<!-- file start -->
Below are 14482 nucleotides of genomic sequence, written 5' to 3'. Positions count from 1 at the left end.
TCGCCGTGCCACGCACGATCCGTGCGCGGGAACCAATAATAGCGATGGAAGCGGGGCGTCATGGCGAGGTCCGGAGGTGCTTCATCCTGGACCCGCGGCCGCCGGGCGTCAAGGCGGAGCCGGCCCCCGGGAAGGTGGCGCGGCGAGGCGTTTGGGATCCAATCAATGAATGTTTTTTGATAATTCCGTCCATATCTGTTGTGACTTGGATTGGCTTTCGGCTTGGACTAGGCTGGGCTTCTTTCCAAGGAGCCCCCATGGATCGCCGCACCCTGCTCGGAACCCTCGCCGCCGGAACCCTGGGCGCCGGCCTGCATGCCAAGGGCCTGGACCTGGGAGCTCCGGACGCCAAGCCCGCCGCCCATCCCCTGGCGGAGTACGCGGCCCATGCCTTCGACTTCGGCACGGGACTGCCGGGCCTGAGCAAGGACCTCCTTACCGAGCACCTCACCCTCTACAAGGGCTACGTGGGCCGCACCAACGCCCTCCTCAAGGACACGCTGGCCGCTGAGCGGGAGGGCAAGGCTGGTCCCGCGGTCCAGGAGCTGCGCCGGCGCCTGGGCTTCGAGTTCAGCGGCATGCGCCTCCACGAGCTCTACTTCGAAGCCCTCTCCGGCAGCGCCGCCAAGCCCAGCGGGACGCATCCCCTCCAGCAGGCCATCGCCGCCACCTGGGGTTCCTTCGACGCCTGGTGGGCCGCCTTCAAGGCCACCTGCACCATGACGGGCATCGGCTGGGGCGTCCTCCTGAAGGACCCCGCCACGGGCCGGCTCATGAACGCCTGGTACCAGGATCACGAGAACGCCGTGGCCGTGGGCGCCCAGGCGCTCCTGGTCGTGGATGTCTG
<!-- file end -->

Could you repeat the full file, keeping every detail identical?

Below are 14482 nucleotides of genomic sequence, written 5' to 3'. Positions count from 1 at the left end.
TCGCCGTGCCACGCACGATCCGTGCGCGGGAACCAATAATAGCGATGGAAGCGGGGCGTCATGGCGAGGTCCGGAGGTGCTTCATCCTGGACCCGCGGCCGCCGGGCGTCAAGGCGGAGCCGGCCCCCGGGAAGGTGGCGCGGCGAGGCGTTTGGGATCCAATCAATGAATGTTTTTTGATAATTCCGTCCATATCTGTTGTGACTTGGATTGGCTTTCGGCTTGGACTAGGCTGGGCTTCTTTCCAAGGAGCCCCCATGGATCGCCGCACCCTGCTCGGAACCCTCGCCGCCGGAACCCTGGGCGCCGGCCTGCATGCCAAGGGCCTGGACCTGGGAGCTCCGGACGCCAAGCCCGCCGCCCATCCCCTGGCGGAGTACGCGGCCCATGCCTTCGACTTCGGCACGGGACTGCCGGGCCTGAGCAAGGACCTCCTTACCGAGCACCTCACCCTCTACAAGGGCTACGTGGGCCGCACCAACGCCCTCCTCAAGGACACGCTGGCCGCTGAGCGGGAGGGCAAGGCTGGTCCCGCGGTCCAGGAGCTGCGCCGGCGCCTGGGCTTCGAGTTCAGCGGCATGCGCCTCCACGAGCTCTACTTCGAAGCCCTCTCCGGCAGCGCCGCCAAGCCCAGCGGGACGCATCCCCTCCAGCAGGCCATCGCCGCCACCTGGGGTTCCTTCGACGCCTGGTGGGCCGCCTTCAAGGCCACCTGCACCATGACGGGCATCGGCTGGGGCGTCCTCCTGAAGGACCCCGCCACGGGCCGGCTCATGAACGCCTGGTACCAGGATCACGAGAACGCCGTGGCCGTGGGCGCCCAGGCGCTCCTGGTCGTGGATGTCTG